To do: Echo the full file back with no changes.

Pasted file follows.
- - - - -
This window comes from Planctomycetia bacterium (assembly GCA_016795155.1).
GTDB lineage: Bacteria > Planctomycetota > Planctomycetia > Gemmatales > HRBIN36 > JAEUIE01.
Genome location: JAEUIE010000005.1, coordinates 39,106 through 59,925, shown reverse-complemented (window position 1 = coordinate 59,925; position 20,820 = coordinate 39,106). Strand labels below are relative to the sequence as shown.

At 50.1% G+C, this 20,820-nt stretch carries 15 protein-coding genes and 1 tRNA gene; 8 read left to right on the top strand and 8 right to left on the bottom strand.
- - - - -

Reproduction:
This window comes from Planctomycetia bacterium (assembly GCA_016795155.1).
GTDB lineage: Bacteria > Planctomycetota > Planctomycetia > Gemmatales > HRBIN36 > JAEUIE01.
Genome location: JAEUIE010000005.1, coordinates 39,106 through 59,925, shown reverse-complemented (window position 1 = coordinate 59,925; position 20,820 = coordinate 39,106). Strand labels below are relative to the sequence as shown.

At 50.1% G+C, this 20,820-nt stretch carries 15 protein-coding genes and 1 tRNA gene; 8 read left to right on the top strand and 8 right to left on the bottom strand.